320011
Richard C. Gazley
RECENT developments disclose the existence of a well-defined tendency toward greater accuracy and thoroughness in airplane stress-analysis methods, which serve only as a link between applied loads and allowable loads. This trend has just begun. “Although we may justly look with pride on the aeronautical achievements thus far accomplished,” the author says, “our knowledge and ability are far from being complete or entirely satisfactory.” Hence, he analyzes several recurrent stress-analysis problems and indicates methods leading to their solution, because these seem to be outstanding in their ability to cause trouble for airplane designers. Better understanding is needed of the peculiarities of aircraft structure; such as lack of rigidity, the nature of inertia loads, the effects of flutter and of engine vibration, and the dangers of stress concentration.
1931-01-01
Technical Paper
310034
Charles Ward Hall
METHODS employed by the author to reduce the weight of the structural frame without sacrificing strength are described in the paper. To obtain this result the best available cross-section must be selected and the members arranged to transmit the load directly to the final supports which should lie approximately in a plane that is parallel to the load vector; also where a bending moment is caused by the loading, the support attachment should produce a moment of the same amount and of opposite sign. Avoiding secondary bending and utilizing the advantages of full continuity over supports can be secured by a simple arrangement of the frame members. Substitution of power tools for hand tools will effect a reduction in assembly costs. Sections suitable for power assembly include closed hollow-sections, which have a high structural efficiency, as well as angles, channels, I-beams and similar shapes.
1930-01-01
Technical Paper
300031
Alfred A. Gassner
1929-01-01
Technical Paper
290066
L. B. RICHARDSON
AT first believed immune, aluminum alloys have been found extremely susceptible to both surface corrosion and intercrystalline corrosion. The latter goes on under paint that has been applied to imperfectly cleaned surfaces, and shows only as blisters. Because of this, it has become commonplace to break with the fingers the ribs and the trailing edges of duralumin lower wings and tail-surfaces. Contact of duralumin with brass or steel hastens corrosion, and protective paint coverings are dissolved by dope where fabric surfaces meet metal parts. All-duralumin structures are not considered suitable for sea-going aircraft unless all joints and seams are of water-tight construction, not only in hulls but in other members of the structure. Corrosion over the land is much less severe. Few manufacturers seem awake to the importance of corrosion. The fight to avoid it should begin with avoiding seams that are difficult to protect and hollow members that cannot be sealed hermetically.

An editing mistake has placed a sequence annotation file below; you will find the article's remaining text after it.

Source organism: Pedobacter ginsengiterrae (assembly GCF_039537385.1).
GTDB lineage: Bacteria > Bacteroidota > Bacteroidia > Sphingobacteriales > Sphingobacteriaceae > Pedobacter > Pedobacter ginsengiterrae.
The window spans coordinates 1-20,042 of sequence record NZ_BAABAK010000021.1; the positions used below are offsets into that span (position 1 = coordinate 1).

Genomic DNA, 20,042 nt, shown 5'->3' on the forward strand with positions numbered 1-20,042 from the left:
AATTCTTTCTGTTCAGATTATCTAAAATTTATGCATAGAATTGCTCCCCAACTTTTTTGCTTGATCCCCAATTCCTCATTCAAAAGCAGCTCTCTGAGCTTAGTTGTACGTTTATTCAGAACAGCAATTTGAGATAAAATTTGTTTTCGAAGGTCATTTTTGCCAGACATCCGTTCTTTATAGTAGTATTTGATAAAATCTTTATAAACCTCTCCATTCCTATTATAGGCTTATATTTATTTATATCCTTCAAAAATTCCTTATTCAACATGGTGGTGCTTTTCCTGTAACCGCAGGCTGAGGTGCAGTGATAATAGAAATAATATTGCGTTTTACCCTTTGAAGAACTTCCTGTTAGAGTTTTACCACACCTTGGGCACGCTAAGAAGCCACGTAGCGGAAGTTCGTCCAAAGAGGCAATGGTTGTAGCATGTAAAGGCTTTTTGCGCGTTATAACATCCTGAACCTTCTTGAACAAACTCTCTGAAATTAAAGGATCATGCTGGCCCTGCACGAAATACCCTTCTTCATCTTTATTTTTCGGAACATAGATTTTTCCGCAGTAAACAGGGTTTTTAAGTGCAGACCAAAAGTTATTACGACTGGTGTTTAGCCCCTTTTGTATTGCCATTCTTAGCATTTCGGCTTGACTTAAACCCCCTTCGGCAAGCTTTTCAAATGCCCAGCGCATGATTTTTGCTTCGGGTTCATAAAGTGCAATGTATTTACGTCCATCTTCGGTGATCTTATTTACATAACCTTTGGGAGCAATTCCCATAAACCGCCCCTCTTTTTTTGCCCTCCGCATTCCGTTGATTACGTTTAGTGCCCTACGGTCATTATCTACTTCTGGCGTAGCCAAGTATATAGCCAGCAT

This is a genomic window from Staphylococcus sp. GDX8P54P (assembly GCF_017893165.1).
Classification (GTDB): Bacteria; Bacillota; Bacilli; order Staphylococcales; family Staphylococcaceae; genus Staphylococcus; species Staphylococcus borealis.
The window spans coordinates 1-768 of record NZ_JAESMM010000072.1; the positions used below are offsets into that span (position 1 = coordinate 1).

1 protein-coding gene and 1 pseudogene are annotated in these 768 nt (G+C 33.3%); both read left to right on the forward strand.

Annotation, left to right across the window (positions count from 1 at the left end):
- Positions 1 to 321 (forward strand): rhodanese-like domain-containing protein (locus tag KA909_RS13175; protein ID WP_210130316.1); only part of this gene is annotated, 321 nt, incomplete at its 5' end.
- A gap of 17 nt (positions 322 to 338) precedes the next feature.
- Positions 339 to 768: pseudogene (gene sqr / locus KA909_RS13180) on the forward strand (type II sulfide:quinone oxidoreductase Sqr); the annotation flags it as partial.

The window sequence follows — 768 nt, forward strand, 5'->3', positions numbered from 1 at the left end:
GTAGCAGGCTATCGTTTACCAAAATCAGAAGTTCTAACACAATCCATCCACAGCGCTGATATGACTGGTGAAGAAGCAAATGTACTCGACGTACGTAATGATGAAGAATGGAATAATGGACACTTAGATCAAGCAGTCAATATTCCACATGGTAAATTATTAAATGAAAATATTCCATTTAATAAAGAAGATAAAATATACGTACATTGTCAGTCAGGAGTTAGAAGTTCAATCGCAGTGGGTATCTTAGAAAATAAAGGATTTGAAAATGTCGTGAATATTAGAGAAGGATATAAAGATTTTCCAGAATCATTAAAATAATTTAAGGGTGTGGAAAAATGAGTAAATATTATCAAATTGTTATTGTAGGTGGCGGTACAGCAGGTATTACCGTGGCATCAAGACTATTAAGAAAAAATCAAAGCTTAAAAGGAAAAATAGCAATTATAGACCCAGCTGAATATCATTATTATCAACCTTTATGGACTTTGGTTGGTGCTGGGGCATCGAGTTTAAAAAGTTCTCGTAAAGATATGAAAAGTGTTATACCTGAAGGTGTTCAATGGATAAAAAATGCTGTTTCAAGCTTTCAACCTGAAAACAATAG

1929-01-01
Technical Paper
290065
J. H. KINDELBERGER
1928-01-01
Technical Paper
280066
GERARD F. VULTEE
THE monocoque type of fuselage construction seems to promise satisfaction of the three requisites of prime importance; namely, high strength-weight ratio, “streamlined” form, and unobstructed interior, according to the author. The conventional method of building a fuselage consists, first, in the construction of a “form” of the required shape, upon which a layer of veneer is fastened. Other layers are applied, and thus a fuselage shell of two or three plies is completed. But the process is expensive and laborious, involving the handling and individual fitting of many small pieces. In the process described by the author, a wooden form of the exact shape of one half of the fuselage body, divided on a vertical plane passing through the center line, is built. This form, or pattern, is next suspended in a large box in which reinforcing bars previously have been woven, and concrete is poured in.
1928-01-01
Technical Paper
280027
C. H. CHATFIELD
AFTER pointing out that the rivalry between the monoplane and the biplane is of long standing, and that each must therefore have some advantages, the author proceeds to the consideration of the question at issue by comparing structural efficiency, aerodynamic characteristics, performance, and certain other features. In structural efficiency the biplane is considered superior both in strength-weight ratio and in rigidity, but the monoplane has the advantage of being better adapted to metal construction. In aerodynamic characteristics the monoplane has the advantage on the basis of wings of the same area and profile, but the lower lift-drag ratio and greater unit weight of the monoplane wing tend to reduce its superiority. World's records in performance are divided between the two types, and in speed the recent Schneider Cup races show the monoplane and the biplane to be about equal.
1928-01-01
Technical Paper
280021
JOHN P. KELLEY